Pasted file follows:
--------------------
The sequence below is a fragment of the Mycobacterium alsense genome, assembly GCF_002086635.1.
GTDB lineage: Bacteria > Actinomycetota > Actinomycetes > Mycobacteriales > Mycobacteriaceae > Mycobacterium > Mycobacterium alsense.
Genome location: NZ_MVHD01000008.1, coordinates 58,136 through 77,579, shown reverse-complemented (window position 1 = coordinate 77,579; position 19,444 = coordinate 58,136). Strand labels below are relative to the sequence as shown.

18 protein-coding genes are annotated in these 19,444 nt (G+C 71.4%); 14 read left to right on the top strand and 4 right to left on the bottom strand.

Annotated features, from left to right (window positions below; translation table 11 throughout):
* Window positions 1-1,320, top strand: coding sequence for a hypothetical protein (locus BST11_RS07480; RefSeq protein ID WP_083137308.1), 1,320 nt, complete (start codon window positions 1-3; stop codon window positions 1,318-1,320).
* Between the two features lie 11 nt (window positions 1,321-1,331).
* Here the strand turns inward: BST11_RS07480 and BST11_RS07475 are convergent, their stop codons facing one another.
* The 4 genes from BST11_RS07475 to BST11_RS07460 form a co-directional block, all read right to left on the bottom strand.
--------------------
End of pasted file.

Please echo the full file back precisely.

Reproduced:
The sequence below is a fragment of the Mycobacterium alsense genome, assembly GCF_002086635.1.
GTDB lineage: Bacteria > Actinomycetota > Actinomycetes > Mycobacteriales > Mycobacteriaceae > Mycobacterium > Mycobacterium alsense.
Genome location: NZ_MVHD01000008.1, coordinates 58,136 through 77,579, shown reverse-complemented (window position 1 = coordinate 77,579; position 19,444 = coordinate 58,136). Strand labels below are relative to the sequence as shown.

18 protein-coding genes are annotated in these 19,444 nt (G+C 71.4%); 14 read left to right on the top strand and 4 right to left on the bottom strand.

Annotated features, from left to right (window positions below; translation table 11 throughout):
* Window positions 1-1,320, top strand: coding sequence for a hypothetical protein (locus BST11_RS07480; RefSeq protein ID WP_083137308.1), 1,320 nt, complete (start codon window positions 1-3; stop codon window positions 1,318-1,320).
* Between the two features lie 11 nt (window positions 1,321-1,331).
* Here the strand turns inward: BST11_RS07480 and BST11_RS07475 are convergent, their stop codons facing one another.
* The 4 genes from BST11_RS07475 to BST11_RS07460 form a co-directional block, all read right to left on the bottom strand.